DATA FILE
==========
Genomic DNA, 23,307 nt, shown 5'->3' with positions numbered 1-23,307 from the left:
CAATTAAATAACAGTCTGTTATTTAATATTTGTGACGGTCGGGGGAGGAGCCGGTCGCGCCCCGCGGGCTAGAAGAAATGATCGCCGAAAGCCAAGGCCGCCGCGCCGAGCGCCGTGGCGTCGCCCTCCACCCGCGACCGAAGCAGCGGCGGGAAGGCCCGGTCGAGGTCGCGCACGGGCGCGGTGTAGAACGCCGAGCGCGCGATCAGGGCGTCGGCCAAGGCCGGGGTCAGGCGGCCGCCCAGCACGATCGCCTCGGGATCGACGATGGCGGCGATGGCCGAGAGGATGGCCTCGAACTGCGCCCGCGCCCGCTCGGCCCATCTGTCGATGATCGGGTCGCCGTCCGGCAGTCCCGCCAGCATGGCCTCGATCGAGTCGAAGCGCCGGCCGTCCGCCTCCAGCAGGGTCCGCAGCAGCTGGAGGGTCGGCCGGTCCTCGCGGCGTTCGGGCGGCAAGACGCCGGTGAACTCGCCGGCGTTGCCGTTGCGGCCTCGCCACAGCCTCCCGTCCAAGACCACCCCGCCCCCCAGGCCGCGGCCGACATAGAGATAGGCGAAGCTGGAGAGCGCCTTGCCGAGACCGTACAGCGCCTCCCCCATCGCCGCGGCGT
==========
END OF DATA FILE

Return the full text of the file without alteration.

Genomic DNA, 23,307 nt, shown 5'->3' with positions numbered 1-23,307 from the left:
CAATTAAATAACAGTCTGTTATTTAATATTTGTGACGGTCGGGGGAGGAGCCGGTCGCGCCCCGCGGGCTAGAAGAAATGATCGCCGAAAGCCAAGGCCGCCGCGCCGAGCGCCGTGGCGTCGCCCTCCACCCGCGACCGAAGCAGCGGCGGGAAGGCCCGGTCGAGGTCGCGCACGGGCGCGGTGTAGAACGCCGAGCGCGCGATCAGGGCGTCGGCCAAGGCCGGGGTCAGGCGGCCGCCCAGCACGATCGCCTCGGGATCGACGATGGCGGCGATGGCCGAGAGGATGGCCTCGAACTGCGCCCGCGCCCGCTCGGCCCATCTGTCGATGATCGGGTCGCCGTCCGGCAGTCCCGCCAGCATGGCCTCGATCGAGTCGAAGCGCCGGCCGTCCGCCTCCAGCAGGGTCCGCAGCAGCTGGAGGGTCGGCCGGTCCTCGCGGCGTTCGGGCGGCAAGACGCCGGTGAACTCGCCGGCGTTGCCGTTGCGGCCTCGCCACAGCCTCCCGTCCAAGACCACCCCGCCCCCCAGGCCGCGGCCGACATAGAGATAGGCGAAGCTGGAGAGCGCCTTGCCGAGACCGTACAGCGCCTCCCCCATCGCCGCGGCGT